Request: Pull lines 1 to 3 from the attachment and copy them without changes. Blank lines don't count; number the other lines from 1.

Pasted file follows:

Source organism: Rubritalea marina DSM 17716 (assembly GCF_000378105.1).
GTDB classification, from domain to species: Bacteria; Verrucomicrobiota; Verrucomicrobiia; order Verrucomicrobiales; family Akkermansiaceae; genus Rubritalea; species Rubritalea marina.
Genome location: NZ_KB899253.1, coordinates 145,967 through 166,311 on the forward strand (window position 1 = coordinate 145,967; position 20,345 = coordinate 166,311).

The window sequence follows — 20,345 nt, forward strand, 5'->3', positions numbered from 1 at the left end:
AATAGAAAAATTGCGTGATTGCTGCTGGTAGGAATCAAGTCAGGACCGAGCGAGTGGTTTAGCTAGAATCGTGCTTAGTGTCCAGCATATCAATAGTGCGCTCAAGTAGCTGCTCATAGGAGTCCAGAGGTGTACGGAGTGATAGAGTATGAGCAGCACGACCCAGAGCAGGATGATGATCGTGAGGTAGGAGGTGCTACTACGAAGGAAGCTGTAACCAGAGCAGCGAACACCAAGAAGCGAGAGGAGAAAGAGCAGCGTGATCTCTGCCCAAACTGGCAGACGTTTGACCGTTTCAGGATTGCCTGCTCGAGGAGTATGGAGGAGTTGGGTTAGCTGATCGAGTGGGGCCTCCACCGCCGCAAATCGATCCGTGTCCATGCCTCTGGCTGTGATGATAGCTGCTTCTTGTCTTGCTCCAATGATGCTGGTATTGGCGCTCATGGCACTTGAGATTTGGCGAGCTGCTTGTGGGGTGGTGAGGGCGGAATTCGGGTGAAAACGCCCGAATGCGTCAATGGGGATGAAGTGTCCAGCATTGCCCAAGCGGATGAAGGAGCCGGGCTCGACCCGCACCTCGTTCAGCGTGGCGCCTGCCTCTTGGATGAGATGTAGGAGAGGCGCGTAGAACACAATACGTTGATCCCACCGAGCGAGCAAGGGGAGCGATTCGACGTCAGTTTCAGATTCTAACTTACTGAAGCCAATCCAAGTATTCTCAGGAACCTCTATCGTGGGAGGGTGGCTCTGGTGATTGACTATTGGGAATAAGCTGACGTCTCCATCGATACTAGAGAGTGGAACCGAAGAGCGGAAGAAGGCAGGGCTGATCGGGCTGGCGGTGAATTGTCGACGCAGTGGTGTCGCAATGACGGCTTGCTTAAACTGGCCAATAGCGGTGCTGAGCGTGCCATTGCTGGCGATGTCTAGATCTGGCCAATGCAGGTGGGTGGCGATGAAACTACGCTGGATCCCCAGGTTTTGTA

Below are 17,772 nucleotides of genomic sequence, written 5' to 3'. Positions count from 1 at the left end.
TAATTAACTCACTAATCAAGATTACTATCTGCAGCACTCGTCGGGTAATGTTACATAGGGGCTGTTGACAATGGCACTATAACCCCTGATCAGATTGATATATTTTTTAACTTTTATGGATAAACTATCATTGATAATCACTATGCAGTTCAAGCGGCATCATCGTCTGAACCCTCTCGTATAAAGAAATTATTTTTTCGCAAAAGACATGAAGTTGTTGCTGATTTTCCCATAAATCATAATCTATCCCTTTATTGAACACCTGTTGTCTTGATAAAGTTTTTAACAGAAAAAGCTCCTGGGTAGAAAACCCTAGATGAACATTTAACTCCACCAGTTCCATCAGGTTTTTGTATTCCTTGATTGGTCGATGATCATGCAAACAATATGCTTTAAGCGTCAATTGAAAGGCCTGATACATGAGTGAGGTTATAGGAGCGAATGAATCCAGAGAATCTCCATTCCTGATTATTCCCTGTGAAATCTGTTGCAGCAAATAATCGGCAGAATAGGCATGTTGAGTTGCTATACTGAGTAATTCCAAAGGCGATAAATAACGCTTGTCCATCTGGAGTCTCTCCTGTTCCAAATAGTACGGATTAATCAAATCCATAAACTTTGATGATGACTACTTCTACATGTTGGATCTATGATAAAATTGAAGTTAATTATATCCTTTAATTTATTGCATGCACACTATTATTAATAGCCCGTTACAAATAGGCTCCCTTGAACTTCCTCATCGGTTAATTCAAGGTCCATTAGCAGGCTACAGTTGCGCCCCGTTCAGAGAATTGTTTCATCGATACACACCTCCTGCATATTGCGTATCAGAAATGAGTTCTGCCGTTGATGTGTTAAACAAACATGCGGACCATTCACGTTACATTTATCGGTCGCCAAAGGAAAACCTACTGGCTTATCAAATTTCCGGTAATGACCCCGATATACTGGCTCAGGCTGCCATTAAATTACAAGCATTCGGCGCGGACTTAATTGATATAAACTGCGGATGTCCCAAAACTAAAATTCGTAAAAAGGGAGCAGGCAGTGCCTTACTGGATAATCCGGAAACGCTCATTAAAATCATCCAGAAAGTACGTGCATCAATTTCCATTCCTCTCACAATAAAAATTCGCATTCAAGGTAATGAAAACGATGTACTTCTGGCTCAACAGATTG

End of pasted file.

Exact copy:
Source organism: Rubritalea marina DSM 17716 (assembly GCF_000378105.1).
GTDB classification, from domain to species: Bacteria; Verrucomicrobiota; Verrucomicrobiia; order Verrucomicrobiales; family Akkermansiaceae; genus Rubritalea; species Rubritalea marina.
Genome location: NZ_KB899253.1, coordinates 145,967 through 166,311 on the forward strand (window position 1 = coordinate 145,967; position 20,345 = coordinate 166,311).